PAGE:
DURBAN - Durban University of Technology (DUT) has issued a stern warning to its employees who wish to take part in tomorrow’s picketing against retrenchments which has been organised by various unions.
This comes after unions – the Federation of Unions of SA, National Education, Health and Allied Workers' Union and National Tertiary Education Union – organised a picket to be held outside the university’s Steve Biko Campus on Friday.
The unions are expected to submit their memorandum of demands to management, which includes the reconsideration of the retrenchment of 31 lecturers. This week, The Mercury reported that the institution retrenched these lecturers as they had failed to obtain a Master’s degree in their respective fields more than a decade after being told to do so.
In a communiqué issued last month, the institution said the requirement of a Master’s degree dated back to 2008, when the university gave affected lecturers up to 2012 to register for and earn their Master’s degrees.
This morning, the union issued an invitation to their members to take part in the picket.
The Mercury has seen a letter which was sent to all staff at the institution, warning them against participating in the picketing.
In the letter, signed by Dr VL Mthethwa, senior director in human resources at DUT, the institution said the management had been advised of the intention by unions to institute labour action on Friday.
Mthethwa said employees were formally advised that such action is unprotected and against the provisions of the Labour Relations Act, Section 69, in terms of which agreement must be reached with the employer.
“Any intended industrial action can only be protected if (i) a certificate is obtained at the CCMA, (ii) a 48-hour notice is provided to the employer, (iii) picketing rules have been approved by the employer,” reads the letter.
Mthethwa said the unions had not adhered to the legislative requirements. Therefore, he said employees were advised that should they participate in such activities, this would be unprotected, and the employer would have every right to take the necessary consequence management for such actions.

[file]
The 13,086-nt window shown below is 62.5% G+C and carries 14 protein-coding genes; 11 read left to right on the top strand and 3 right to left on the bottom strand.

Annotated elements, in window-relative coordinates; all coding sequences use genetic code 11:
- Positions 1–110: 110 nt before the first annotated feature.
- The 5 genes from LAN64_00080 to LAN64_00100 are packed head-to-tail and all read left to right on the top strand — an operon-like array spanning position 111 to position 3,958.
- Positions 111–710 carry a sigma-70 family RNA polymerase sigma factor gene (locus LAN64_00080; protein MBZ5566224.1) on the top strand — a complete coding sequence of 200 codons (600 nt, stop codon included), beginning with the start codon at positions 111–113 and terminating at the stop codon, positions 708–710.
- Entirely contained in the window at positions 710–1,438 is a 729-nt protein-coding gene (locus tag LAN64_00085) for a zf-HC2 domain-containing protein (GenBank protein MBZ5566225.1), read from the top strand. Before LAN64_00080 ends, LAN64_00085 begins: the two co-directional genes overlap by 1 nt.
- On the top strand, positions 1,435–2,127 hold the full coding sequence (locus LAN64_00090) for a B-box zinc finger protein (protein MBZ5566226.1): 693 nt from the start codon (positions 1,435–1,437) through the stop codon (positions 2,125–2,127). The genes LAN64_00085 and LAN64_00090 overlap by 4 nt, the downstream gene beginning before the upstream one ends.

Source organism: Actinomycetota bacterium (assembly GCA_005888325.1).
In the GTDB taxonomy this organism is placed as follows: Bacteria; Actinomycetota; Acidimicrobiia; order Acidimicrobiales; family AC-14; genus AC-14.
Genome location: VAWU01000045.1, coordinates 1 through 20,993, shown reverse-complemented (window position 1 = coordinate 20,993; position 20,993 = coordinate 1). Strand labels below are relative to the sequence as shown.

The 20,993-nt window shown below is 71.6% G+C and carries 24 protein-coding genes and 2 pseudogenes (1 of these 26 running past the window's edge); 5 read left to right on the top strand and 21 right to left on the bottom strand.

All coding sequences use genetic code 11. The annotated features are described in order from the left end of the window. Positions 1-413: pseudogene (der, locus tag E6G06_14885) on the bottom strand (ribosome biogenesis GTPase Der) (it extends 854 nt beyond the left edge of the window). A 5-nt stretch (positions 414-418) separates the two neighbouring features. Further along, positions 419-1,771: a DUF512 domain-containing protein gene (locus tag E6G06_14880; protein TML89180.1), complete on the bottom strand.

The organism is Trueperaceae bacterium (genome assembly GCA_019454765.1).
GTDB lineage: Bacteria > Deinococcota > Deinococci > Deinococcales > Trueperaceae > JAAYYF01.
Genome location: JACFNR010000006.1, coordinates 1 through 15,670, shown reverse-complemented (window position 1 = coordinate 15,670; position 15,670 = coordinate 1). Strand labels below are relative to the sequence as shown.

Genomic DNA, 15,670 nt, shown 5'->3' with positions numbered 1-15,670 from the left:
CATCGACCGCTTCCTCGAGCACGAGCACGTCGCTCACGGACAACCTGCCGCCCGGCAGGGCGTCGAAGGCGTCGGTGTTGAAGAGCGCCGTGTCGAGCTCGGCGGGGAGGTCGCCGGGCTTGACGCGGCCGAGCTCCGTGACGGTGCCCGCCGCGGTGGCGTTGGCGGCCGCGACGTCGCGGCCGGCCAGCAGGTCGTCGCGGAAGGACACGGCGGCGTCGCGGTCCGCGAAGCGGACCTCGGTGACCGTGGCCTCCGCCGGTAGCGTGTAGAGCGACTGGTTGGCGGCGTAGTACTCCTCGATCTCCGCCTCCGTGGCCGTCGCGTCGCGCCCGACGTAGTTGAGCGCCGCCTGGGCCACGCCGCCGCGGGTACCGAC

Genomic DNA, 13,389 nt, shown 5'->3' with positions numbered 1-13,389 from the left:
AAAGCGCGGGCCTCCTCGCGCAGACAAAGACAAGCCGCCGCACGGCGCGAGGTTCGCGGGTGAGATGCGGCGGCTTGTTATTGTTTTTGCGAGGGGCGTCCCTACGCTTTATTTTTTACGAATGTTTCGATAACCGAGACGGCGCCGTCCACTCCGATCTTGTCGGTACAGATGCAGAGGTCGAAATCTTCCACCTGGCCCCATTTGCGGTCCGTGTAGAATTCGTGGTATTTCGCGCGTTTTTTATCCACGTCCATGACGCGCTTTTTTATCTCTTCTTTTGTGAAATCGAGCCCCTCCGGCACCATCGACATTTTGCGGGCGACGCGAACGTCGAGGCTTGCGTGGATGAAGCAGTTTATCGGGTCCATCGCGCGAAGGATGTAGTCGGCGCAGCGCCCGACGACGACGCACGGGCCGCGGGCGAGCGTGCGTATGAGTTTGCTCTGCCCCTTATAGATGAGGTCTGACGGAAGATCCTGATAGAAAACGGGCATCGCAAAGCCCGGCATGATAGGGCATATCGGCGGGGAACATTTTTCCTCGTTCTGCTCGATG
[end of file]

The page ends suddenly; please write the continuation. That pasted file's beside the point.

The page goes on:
He said management reserved the right to take disciplinary action against all employees identified as engaging in unlawful conduct and seek an interdict to stop this unlawful conduct.
Furthermore, they could claim damages from employee members for losses suffered by the university as a result of this unlawful conduct.
“The university’s rights remain reserved. You are further advised that the university remains concerned about the risks you are placing yourselves in should you choose to participate in this action, particularly in relation to the current circumstances of the Covid-19 pandemic and the associated protocols,” said Mthethwa.
According to the university, 31 of the 57 lecturers were retrenched from the end of the last month. Of the remaining lecturers, 17 were scheduled to complete their qualifications by December 31 and were spared retrenchment, contingent upon completion; six lecturers were eligible for early retirement; and one had just completed the Master’s and was allowed to remain employed.
Two lecturers in the Faculty of Health Sciences were “ring-fenced” because of their scarce skills and as a result, they were spared on the condition that they completed their Master’s degrees by 2024.